Indian Garden => year-round
Bright Angel Campground => year-round
Phantom Ranch => year-round
Cottonwood Campground => May to mid-Oct
Roaring Springs Trail Junction => May to mid-Oct
The one problem is that the water sources are supplied by a pipeline that is more than 20 years overdue to be replaced. We ran on November 22nd, which was the day that several of the stops were scheduled to be turned off. In addition to that though, there was a pipeline break on the 21st so the backcountry office said we might have water in the morning and not in the afternoon depending on how bad the break was and what needed to be done to repair it. Cottonwood Campground for instance, had water on in the morning and off in the afternoon.
That said, there was no lack of water that day for us. The corridor trails follow rivers and streams for the majority of the traverse. The North Rim was hit by a winter storm the day before and the final 500’ was covered in snow and fresh rain water was still running off the red rocks with a large enough flow to fill up the handheld I brought along. The rivers along the trail are generally safe to drink from, but you should still filter and purify it to be safe. Both myself and the other guy I ran most of the day with drank straight from the rivers and never had a problem. In addition to that, the pipeline break was in the middle of the trail and looked like a spring had popped up in the middle of the trail. I should have filtered that too, but it’s a week later and I’m still standing.
I chose to run with a 1.5 liter pack, 2 half liter bottles, and a 20oz handheld bottle. I didn’t need the water in my pack for most of the day, but I was glad I brought it since there was the potential of having no water for a 25 mile stretch from Phantom ranch to the North Rim. The final ascent was also warmer than I expected and you also have to factor in the significant changes in elevation.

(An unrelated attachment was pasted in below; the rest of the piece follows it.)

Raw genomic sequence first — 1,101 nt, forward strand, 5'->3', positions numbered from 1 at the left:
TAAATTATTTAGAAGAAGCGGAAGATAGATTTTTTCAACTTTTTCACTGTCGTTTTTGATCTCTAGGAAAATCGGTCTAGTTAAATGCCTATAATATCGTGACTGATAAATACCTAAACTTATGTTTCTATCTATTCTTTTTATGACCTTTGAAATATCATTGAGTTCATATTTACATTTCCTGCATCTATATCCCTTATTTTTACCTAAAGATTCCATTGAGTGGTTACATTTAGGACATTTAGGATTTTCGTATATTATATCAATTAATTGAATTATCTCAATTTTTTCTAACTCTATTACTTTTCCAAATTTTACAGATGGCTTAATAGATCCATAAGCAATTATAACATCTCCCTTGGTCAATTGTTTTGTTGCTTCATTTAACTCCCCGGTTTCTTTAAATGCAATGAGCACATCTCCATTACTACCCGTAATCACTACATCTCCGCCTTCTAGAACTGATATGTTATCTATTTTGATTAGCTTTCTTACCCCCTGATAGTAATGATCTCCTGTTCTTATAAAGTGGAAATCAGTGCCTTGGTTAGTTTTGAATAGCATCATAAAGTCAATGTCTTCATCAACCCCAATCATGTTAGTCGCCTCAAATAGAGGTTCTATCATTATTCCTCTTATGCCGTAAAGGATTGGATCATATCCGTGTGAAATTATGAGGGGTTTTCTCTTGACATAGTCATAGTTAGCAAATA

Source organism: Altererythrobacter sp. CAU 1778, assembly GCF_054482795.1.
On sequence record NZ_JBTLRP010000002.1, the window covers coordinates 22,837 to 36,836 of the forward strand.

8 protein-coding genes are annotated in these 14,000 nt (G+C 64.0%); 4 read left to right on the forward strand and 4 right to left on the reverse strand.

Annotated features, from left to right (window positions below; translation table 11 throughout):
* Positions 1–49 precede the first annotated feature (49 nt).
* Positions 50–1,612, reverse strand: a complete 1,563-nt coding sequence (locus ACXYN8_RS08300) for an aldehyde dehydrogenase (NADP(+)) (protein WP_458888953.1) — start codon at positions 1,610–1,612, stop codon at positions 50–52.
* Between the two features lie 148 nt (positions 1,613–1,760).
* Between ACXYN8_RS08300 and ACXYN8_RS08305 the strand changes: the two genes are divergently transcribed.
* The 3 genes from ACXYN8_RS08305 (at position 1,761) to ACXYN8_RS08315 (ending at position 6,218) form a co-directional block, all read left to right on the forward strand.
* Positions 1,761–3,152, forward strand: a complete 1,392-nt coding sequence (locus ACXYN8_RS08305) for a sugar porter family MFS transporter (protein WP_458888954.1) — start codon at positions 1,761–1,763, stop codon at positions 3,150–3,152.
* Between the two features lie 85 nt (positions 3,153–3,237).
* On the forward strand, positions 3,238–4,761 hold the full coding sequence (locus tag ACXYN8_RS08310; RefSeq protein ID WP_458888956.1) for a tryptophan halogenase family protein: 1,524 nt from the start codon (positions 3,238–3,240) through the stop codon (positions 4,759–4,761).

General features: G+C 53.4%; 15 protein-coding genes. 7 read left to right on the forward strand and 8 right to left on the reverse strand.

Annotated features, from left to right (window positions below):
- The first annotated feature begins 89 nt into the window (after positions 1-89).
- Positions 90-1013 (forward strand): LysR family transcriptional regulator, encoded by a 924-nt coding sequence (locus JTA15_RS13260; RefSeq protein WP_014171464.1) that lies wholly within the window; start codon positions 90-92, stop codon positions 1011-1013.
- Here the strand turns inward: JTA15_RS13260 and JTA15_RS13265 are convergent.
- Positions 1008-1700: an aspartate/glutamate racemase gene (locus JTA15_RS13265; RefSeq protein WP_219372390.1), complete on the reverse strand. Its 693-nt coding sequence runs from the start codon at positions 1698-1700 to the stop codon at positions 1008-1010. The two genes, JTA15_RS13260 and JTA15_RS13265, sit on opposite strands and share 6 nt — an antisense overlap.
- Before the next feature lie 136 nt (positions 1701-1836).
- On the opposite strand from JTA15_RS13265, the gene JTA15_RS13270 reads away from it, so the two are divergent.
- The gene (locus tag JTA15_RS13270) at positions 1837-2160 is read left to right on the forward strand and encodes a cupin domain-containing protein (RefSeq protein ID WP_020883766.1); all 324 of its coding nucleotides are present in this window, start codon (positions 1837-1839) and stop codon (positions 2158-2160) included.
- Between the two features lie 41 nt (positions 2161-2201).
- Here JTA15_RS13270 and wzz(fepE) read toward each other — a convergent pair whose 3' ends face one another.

What should I do for food?
Pack in everything you might potentially be hungry for, but also bear in mind that you need to pack out your own trash. There is a small general store/cantina at Phantom Ranch that has a few drinks and food options, but you shouldn’t rely on that for your food. I packed a handful of gels and several Clif Bars, but I wish I had packed more. During most races, you can rely on aid stations to satisfy whatever you might be craving, but you don’t have that luxury in the canyon. If you get hungry for something sweet or salty and you didn’t pack it, you’re out of luck. I wish I had packed a bag of granola or nuts, some dates, and maybe even some fruit (although fruit takes up a significantly larger space in a pack and isn’t as calorie dense as the alternatives).
What kind of equipment should I bring?
Being a ‘prepared minimalist’ I had the usual emergency items like a knife, lighter, and a little duct tape. You won’t have cell reception nearly the entire day so having a printed map of the trail is necessary. As with any run, you should definitely tell someone of your plans and give them an estimated time frame of how long you will be out. The park requires backcountry permits if you are going to be camping and those permits are hard to obtain, so the park keeps no record of independent runners in the canyon. If you are running with an organized group, you now must obtain a permit, but 4 friends meeting together was somewhat of a grey area. The trail is also full of wildlife thought different times of the year. I encountered a handful of friendly deer, but I’ve also heard of encounters with mountain lions. Everyone hopes they will never face a situation like this, but there aren’t any course marshals, aid stations, medical personnel, or race directors on course to help you if something were to happen.
Are there restrooms along the way?
Almost every water stop is accompanied by a restroom. It would still be smart to pack in some toilet paper just in case.
Descending into one of the most iconic landmarks in the world is something that every runner or adventurer should experience at least once in their life. Whether you are you are just getting into trail running or a seasoned athlete, taking the time to do your research will result in a much more enjoyable and rewarding experience.